Agent Vinod and Iram have a personal moment where they try to understand each other – An emotional scene, a love song?
Vinod looses a valuable clue to what he was pursuing dangerously for some time – the ancient book – ‘The Rubaiyat of Omar Khayyam’, nevertheless he manages to escape an attempt on his life - An action scene.
This point in the script cropped up in the schedule for shoot in every location we shot. Because of various reasons we never managed to shoot the scenes, love song and the action scene.
Towards the last stages of shooting we decided to shoot it in Mumbai. The song was not ready yet. Sriram came up with the idea of a Motel to have the action scene. He was still undecided about the love song.
One fine morning he came up with the idea of having the emotional scene happening in the motel bedroom and the song overlaid on the action scene. And he threw a question-
“How about shooting the song in one shot?”.
It was a challenging scenario. Shooting a three-minute single shot is very tough. Having action happening in between makes it almost impossible. After an hour of discussion I was convinced, excited and nervous at the same time.
We presented the idea to our action director Peter Heinz. He was shocked and completely against it. He said action doesn’t work with out cuts, and if we do this we will fall flat on our face. It took couple of days to convince him.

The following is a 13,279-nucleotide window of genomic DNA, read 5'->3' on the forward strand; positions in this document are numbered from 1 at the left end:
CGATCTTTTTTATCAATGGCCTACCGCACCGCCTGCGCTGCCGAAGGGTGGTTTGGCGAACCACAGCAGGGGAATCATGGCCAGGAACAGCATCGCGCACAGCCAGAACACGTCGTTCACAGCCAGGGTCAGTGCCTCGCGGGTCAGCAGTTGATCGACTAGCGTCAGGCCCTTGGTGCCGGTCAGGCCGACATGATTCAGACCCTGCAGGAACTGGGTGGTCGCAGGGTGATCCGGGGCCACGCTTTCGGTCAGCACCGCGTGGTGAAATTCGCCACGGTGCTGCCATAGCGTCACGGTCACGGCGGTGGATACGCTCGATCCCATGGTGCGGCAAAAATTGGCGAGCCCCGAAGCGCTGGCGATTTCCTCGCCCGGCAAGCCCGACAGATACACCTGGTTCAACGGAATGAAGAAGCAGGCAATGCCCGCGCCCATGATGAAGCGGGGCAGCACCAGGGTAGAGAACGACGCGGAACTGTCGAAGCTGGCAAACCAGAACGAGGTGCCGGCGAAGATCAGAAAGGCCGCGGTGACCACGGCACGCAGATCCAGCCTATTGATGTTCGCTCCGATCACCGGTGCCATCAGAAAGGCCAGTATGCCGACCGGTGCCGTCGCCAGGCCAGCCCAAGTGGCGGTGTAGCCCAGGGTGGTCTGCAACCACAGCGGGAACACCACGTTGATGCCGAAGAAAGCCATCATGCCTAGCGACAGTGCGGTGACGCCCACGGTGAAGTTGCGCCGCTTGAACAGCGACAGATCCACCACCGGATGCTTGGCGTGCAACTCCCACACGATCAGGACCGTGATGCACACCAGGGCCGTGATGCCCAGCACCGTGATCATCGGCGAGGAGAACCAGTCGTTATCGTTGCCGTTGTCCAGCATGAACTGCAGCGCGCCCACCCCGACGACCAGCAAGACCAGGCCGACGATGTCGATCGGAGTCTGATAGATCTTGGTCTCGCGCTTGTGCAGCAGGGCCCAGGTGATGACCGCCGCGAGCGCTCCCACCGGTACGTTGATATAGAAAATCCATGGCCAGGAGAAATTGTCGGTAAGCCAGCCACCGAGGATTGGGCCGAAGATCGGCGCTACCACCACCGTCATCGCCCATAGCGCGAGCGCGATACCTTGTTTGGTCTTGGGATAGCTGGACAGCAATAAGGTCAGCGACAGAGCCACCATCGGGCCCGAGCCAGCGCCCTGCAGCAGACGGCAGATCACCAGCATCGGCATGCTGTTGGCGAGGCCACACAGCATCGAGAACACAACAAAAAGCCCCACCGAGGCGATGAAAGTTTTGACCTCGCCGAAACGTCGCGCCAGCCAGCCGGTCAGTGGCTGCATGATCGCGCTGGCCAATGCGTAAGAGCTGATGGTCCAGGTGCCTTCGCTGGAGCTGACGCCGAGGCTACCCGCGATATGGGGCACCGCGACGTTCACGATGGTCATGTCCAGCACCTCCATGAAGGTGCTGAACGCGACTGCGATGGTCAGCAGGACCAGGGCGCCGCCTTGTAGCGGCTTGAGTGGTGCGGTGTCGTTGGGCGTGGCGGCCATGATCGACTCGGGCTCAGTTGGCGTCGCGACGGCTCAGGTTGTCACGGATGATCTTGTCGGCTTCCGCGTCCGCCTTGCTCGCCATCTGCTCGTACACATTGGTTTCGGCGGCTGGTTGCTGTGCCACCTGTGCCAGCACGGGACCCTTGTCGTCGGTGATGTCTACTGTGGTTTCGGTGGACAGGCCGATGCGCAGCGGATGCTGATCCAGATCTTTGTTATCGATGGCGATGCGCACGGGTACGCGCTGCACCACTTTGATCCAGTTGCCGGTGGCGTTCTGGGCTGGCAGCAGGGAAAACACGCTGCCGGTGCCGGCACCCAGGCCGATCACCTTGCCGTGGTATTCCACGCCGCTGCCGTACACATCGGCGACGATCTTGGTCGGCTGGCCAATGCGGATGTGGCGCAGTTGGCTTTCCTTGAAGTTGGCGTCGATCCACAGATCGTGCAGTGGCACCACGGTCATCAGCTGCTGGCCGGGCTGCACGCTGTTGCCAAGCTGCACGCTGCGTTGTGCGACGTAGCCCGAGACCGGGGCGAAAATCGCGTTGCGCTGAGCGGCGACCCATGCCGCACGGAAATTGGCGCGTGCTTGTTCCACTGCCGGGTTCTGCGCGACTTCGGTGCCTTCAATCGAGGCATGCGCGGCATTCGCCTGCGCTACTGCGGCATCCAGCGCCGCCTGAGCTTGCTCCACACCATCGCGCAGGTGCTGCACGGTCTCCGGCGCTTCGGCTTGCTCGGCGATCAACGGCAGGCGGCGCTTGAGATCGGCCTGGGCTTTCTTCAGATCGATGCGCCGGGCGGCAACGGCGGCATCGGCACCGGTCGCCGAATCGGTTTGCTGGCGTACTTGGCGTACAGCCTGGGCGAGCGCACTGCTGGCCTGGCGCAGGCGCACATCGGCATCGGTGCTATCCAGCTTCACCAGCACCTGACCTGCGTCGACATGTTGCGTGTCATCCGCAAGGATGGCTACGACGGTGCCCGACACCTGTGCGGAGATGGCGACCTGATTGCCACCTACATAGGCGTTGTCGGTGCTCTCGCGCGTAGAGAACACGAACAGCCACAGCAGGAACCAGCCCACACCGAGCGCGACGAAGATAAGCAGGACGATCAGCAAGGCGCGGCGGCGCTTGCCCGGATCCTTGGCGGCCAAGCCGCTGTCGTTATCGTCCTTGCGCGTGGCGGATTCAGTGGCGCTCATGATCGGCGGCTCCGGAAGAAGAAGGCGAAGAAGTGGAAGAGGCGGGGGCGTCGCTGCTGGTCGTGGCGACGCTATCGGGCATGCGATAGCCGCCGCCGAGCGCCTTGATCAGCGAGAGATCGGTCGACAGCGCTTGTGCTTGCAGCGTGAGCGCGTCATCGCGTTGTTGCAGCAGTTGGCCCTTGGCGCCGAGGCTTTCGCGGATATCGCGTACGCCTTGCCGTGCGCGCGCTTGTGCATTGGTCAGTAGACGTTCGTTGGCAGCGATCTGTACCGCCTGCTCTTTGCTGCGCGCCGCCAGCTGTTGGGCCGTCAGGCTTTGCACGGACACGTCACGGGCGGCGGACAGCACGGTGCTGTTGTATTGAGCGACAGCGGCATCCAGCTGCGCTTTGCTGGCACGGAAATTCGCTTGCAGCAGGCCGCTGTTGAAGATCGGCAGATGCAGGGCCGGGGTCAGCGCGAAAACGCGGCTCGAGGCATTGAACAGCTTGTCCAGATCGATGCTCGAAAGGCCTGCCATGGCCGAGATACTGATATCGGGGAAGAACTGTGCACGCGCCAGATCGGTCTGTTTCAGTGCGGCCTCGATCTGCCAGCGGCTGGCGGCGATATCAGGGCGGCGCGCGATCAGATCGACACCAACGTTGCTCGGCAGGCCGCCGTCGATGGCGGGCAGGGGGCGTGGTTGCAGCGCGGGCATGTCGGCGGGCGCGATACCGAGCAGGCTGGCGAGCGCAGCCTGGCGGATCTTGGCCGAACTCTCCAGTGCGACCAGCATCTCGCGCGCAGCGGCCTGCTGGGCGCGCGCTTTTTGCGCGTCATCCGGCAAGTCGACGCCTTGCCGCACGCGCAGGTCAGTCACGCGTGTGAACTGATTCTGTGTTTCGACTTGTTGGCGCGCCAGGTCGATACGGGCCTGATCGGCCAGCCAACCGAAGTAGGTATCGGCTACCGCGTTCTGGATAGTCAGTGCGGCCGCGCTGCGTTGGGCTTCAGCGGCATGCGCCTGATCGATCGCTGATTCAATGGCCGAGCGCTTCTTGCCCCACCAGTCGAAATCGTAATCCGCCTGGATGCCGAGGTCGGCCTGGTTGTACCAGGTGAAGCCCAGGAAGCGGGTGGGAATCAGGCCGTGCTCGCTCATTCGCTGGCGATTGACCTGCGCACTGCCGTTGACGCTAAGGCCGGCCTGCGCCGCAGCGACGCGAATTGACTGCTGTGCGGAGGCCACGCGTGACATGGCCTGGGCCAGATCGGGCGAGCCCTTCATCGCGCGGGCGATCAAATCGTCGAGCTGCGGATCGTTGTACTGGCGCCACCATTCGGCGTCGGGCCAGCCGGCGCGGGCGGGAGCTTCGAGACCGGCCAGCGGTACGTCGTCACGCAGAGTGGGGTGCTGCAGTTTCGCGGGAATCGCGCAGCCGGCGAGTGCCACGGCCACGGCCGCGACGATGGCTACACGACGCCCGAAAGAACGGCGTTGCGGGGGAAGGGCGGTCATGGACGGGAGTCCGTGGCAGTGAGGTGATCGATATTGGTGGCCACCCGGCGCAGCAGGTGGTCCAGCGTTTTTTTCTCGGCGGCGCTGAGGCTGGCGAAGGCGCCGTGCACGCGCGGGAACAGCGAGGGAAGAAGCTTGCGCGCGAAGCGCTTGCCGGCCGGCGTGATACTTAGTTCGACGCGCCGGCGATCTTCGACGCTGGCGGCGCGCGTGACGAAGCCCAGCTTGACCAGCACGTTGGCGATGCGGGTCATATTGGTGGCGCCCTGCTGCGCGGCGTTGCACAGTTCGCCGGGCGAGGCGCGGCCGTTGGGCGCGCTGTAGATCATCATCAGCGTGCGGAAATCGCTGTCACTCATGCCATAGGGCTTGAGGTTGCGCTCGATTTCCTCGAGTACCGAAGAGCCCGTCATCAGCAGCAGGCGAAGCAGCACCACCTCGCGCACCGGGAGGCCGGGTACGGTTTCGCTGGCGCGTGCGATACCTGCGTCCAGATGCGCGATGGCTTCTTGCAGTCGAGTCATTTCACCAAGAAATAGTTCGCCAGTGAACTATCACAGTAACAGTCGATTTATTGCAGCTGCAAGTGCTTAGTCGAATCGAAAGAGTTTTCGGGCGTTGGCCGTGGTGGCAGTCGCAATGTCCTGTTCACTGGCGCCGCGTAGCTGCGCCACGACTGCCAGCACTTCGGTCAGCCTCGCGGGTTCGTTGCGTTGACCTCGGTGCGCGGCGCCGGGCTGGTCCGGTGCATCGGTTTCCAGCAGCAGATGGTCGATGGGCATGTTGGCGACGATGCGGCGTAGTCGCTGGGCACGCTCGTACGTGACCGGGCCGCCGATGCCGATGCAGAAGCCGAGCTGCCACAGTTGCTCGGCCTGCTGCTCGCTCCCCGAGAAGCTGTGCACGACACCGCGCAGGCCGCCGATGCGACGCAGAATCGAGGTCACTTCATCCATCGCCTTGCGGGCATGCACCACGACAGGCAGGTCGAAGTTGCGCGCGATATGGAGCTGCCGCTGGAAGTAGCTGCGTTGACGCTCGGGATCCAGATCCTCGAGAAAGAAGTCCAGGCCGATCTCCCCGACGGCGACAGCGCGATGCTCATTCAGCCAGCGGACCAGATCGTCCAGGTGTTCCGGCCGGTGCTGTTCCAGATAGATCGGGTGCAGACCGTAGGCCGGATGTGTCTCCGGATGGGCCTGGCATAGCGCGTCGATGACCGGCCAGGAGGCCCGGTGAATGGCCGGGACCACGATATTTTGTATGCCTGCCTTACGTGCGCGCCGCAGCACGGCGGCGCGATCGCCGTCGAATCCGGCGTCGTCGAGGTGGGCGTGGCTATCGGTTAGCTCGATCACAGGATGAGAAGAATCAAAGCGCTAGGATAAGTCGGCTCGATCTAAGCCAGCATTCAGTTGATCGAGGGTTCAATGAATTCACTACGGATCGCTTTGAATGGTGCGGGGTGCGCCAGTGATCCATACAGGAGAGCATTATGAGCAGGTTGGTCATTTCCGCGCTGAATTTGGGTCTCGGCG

As we were nearing the end of the shoot, we couldn’t think of elaborate sets. Rajnish our art director came up with the idea of putting the set in a real space instead of a studio. He suggested the empty 1st floor in Film city with a ceiling height of 12 ft with pillars all over. He came up with the design of a motel with a bar, lobby and a corridor with rooms on either side. One room in this corridor will be done up for the scene between Vinod and Iram.
The shoot day.
Each one of us got busy with our respective jobs.
Sriram, Pooja and Rakesh got busy with explaining and walking each supporting actor through his or her role.
Peter got busy with rigging up the explosions and other action elements as per the final movement.
I had to redo my lighting with the new positions of actors. I had added a shadow play of one of the killings on the wall. We created it with a 5K without Fresnel. We had done smoke tests the previous day and decided to smoke the set to a mild density . Once my team took over it, I started explaining the movement and framing with steadycam operator Sunil Khandpur.